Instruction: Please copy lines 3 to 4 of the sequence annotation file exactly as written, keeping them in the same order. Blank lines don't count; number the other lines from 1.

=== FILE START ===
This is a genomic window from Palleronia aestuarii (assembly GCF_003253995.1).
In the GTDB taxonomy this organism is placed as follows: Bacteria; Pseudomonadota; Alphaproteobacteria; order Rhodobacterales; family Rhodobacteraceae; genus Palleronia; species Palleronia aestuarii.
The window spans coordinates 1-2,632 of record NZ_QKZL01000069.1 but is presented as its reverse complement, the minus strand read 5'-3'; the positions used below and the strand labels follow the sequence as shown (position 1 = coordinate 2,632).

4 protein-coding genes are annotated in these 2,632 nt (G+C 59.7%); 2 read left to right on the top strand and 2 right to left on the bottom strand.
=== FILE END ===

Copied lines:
The window spans coordinates 1-2,632 of record NZ_QKZL01000069.1 but is presented as its reverse complement, the minus strand read 5'-3'; the positions used below and the strand labels follow the sequence as shown (position 1 = coordinate 2,632).

4 protein-coding genes are annotated in these 2,632 nt (G+C 59.7%); 2 read left to right on the top strand and 2 right to left on the bottom strand.